Judith Butler writes, “gender is a stylized repetition of acts .. which are internally discontinuous … so that the appearance of substance is precisely that — a constructed identity, a performative accomplishment which the mundane social audience, including the actors themselves, come to believe and perform in the mode of belief.” What does this production of Young Jean Lee’s The Shipment tell us about the performativity of gender and of race? How does The Shipment implicate genres of theatre and forms of acting in the creation or destruction of those social constructs? Please use specific examples from the video you have been shown. and ideas from the artists’ work we have viewed throughout the semester and the theorists we have read. This should be the final post to your blog, posted by May 14th at 5pm. 1000 words MAXIMUM. If you do a good job you will get a B. If you do an excellent job you will receive an A on this assignment. Those are the only two grades (unless you don’t turn in the assignment or turn it in late).
Young Jean Lee’s The Shipmentis a performance whose diverse and contrasting acts by five black actors leave the shocked audience unearthing and examining the fragments of their sedimented racial biases they forgot even existed. She perpetually creates a foundation for race to live on, only to pull the rug out from under it in the next instant. Lee interrogates the culturally policed notion that the performativity of race on stage (and thus in life) is restricted by the materiality of certain bodies through the dialectical contrast of minstrel shows and naturalistic scenes, intertwined with Brechtian breaks, that force the audience to critically examine how race is construed and their biases to it.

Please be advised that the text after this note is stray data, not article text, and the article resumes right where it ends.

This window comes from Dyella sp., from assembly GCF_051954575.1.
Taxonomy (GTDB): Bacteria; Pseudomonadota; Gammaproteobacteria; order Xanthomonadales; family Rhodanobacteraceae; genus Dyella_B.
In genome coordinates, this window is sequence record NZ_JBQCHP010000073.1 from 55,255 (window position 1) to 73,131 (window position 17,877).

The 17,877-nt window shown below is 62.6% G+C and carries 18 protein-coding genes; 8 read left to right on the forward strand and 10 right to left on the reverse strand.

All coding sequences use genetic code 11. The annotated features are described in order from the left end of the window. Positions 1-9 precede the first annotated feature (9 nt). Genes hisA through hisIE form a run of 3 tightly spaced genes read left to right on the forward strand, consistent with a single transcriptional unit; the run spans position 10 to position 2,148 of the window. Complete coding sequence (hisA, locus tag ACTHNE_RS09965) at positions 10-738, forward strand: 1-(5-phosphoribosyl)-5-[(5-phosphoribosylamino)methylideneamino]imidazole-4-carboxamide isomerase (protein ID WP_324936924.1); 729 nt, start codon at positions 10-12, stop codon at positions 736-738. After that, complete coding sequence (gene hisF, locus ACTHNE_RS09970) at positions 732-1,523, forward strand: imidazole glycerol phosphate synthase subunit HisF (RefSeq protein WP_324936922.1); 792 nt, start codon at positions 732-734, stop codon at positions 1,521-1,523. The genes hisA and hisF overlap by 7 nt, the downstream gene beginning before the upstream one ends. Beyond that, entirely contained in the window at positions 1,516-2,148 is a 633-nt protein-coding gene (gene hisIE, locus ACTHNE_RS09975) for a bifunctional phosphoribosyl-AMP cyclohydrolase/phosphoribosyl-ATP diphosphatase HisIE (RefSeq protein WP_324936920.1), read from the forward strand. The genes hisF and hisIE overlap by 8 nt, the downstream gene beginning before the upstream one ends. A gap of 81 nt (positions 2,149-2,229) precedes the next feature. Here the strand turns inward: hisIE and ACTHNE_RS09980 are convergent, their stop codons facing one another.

While The Shipmentunderscores that race, like gender, requires continuous ‘everyday’ performance to be understood and reaffirmed as such, it takes it a step further by criticizing that the performativity of race is itself historically raced, thereby regulating what bodies are freed by their body’s history and materiality on stage. Through the punchline at the very end of the performance “I just don’t think we’d be doing this if there was a black person in the room.”, Lee seeks to dismantle our preconception that race is predominantly defined by the tone of our skin – a parallel to experience’s like Narcissister’s who are often considered white-passing. Simultaneously, it uncovers the culturally established bias that only some bodies can be on stage without their history or materiality impacting how they inhabit a particular character on stage. More simply stated, a coloured body on stage has been historically given a very limited window of performativity to roam in. African-American bodies have been culturally policed into taking on roles in minstrel shows, vaudeville, and stand-up comedy for the entertainment of the white audience. The continuous performance of those acts inextricably linked their blackness and the type of performativity they have been restricted to and projected them onto the materiality of their body. Society’s conception of blackness became perpetually asserted as true through the normative and regulatory ideals of society through which a material body is raced. Lee exposes this bias by having black bodies act the most opposing role to their ‘identity’ as possible: white upperclass. In essence, the color of one’s skin and the associated mannerisms of the performance style came to create the phenomenological definition of binary race through their continuous performativity, thereby preventing the audience from being able to see a black body on stage as anything but the ‘historical idea’ it became indexical for.